Performance Management — Playing the Blame Game
Most managers and team-leaders know the perils and pitfalls of “Performance Management” and why it carries such a stigma in the employment context. In sum, performance management involves employers monitoring and reviewing an employee’s work objectives and overall contribution to an organisation. It is a process usually implemented following a perceived dissatisfaction with the employee’s performance. But like any potentially disciplinary mechanism, there can be some serious side effects. Trust, for one.
As the name implies, performance management can and usually is very much a one-way process. In many organisations, when ‘performance management’ is mentioned it creates negative feelings for people. For managers, it means extra administrative workload and worse still, the potential of having to confront awkward performance issues which have to be discussed with staff. For staff, it can be awkward to be confronted with performance improvement issues by a manager who may not have the necessary skills to deal with this complex interpersonal dynamic.
Another issue is timing. The performance appraisal is usually part of the Performance Review process — which in essence occurs only once a year. Good managers know that any metric worth reviewing is worth reviewing regularly. Financial performance and other key business indicators are generally monitored at least once a month in well-run companies. So why does employee performance take a backseat?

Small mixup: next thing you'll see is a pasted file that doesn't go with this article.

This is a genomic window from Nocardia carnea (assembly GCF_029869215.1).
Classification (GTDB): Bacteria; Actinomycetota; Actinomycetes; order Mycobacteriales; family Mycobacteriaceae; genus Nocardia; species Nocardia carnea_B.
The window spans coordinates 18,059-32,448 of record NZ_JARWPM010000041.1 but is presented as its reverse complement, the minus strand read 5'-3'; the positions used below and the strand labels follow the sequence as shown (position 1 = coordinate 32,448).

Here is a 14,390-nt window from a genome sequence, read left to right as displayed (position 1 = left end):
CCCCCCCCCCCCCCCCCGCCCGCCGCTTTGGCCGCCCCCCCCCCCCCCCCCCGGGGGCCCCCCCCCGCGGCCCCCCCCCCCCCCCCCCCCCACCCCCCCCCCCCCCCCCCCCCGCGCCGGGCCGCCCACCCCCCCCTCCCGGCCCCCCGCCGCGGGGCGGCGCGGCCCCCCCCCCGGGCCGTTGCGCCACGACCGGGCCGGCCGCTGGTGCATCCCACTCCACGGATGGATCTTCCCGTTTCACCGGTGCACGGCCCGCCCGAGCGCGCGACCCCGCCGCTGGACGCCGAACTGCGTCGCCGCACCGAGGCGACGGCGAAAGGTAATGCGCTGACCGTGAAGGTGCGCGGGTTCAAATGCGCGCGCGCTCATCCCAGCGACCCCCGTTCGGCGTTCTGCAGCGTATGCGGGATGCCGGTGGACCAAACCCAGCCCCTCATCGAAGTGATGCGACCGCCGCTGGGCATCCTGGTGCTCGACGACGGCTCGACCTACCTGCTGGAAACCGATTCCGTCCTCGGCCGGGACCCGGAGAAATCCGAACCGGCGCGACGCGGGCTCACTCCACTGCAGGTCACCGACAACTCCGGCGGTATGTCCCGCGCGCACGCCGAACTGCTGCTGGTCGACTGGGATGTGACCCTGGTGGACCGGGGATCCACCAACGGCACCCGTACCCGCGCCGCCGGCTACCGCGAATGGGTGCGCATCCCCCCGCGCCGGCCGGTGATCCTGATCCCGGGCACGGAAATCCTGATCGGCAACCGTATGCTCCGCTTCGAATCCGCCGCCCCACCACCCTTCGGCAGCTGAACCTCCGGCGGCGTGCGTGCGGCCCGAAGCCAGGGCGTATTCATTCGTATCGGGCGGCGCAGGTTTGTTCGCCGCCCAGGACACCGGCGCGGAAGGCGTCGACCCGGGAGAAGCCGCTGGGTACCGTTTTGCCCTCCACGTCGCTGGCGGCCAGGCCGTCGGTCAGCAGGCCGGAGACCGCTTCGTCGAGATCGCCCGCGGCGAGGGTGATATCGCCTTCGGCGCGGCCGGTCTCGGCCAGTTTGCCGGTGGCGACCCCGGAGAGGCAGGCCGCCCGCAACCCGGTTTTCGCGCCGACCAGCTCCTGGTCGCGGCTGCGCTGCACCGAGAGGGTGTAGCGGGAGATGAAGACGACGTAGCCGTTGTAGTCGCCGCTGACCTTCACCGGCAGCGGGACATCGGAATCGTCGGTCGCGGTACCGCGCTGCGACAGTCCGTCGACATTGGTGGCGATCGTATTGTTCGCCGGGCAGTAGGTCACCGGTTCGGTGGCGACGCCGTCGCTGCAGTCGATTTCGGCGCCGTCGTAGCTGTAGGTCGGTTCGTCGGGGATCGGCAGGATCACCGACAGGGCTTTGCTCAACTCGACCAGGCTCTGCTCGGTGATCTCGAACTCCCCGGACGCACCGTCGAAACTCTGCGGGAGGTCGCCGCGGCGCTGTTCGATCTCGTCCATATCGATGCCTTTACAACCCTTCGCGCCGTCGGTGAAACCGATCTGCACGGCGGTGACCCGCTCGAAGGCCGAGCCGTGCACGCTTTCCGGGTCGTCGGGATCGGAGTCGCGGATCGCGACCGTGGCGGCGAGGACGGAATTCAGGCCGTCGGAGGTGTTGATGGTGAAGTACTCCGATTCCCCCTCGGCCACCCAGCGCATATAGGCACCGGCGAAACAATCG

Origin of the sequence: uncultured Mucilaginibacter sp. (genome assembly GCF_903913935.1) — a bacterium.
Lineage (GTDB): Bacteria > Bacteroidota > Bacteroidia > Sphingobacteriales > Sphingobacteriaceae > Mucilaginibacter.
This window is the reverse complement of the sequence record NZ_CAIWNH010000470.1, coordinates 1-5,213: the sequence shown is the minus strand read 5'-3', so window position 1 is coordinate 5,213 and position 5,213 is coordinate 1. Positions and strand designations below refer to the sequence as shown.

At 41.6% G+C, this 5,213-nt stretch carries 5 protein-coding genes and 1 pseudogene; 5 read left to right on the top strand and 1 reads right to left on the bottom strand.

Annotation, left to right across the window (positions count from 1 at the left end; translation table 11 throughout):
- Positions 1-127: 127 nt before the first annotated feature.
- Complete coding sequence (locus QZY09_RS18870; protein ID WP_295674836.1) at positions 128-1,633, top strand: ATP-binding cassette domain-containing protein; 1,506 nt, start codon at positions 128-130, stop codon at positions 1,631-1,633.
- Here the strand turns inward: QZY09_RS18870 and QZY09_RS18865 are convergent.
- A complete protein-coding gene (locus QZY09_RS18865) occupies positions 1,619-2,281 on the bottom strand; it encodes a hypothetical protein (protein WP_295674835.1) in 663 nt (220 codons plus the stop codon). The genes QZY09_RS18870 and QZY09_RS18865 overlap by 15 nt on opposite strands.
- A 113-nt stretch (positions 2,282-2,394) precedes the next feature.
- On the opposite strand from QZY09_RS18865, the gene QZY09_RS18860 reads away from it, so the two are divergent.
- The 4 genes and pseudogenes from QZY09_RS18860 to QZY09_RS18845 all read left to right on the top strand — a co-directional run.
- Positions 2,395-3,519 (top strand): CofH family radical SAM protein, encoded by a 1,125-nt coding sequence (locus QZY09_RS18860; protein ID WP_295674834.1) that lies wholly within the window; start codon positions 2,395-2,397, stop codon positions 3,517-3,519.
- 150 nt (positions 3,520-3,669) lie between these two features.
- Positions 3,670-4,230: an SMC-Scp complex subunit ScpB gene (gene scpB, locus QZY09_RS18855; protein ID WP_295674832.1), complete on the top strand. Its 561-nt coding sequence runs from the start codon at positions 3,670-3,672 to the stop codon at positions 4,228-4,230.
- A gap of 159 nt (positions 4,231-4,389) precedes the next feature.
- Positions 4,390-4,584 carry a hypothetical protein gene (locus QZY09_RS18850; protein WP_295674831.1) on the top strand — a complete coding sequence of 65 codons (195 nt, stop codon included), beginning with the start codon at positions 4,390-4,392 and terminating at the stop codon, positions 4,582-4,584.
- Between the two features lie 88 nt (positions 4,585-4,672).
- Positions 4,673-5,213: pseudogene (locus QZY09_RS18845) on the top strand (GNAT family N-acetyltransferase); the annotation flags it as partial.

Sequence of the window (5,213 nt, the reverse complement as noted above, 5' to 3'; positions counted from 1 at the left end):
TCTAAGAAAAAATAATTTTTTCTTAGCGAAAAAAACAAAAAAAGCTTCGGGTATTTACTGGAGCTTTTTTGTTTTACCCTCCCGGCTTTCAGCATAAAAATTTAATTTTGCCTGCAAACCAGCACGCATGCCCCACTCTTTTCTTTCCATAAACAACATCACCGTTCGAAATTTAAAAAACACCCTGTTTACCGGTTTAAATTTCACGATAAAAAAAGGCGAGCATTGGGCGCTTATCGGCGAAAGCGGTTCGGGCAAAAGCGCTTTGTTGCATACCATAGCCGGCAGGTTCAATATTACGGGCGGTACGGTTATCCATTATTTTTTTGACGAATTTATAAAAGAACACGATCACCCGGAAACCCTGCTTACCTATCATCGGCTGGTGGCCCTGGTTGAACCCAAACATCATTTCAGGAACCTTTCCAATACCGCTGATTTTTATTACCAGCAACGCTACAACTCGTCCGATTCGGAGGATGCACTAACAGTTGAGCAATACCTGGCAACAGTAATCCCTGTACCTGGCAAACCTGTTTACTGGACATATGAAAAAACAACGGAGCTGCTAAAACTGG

The New Constructive Approach
The new method on trend is ‘Performance Partnership’ — a mutually beneficial communication process between a manager and an individual team member designed to enhance each other’s performance. Performance Partnership goes a step further than Performance Management. It’s a two-way process where the performance agreement is established between the manager and their staff member at the same time. The outcome of an effective Performance Partnership meeting is that both the staff member and the manager have a clear understanding of each other’s expectations of how the other person will perform, and what the obligations are as the business moves forward.
For the staff member, this means the manager will understand what type of support, guidance, coaching, training, and communication he or she can provide to assist the staff member to develop new skills and achieve their best. For the manager, this means the staff member will have a clear understanding of their role, their key responsibilities, the results or outputs expected from their position, and potential areas for learning and development which could assist the staff member to achieve the desired performance.
If approached by both people in a positive and collaborative manner, the process improves communication, clarifies expectations, and identifies potential obstacles to performance before the employee launches into the job and builds trust. As such, Performance Partnerships are a fundamental aspect of developing a learning organisation which ultimately is the core foundation of an effectively performing organisation.
Staff learning from managers, managers learning from staff.
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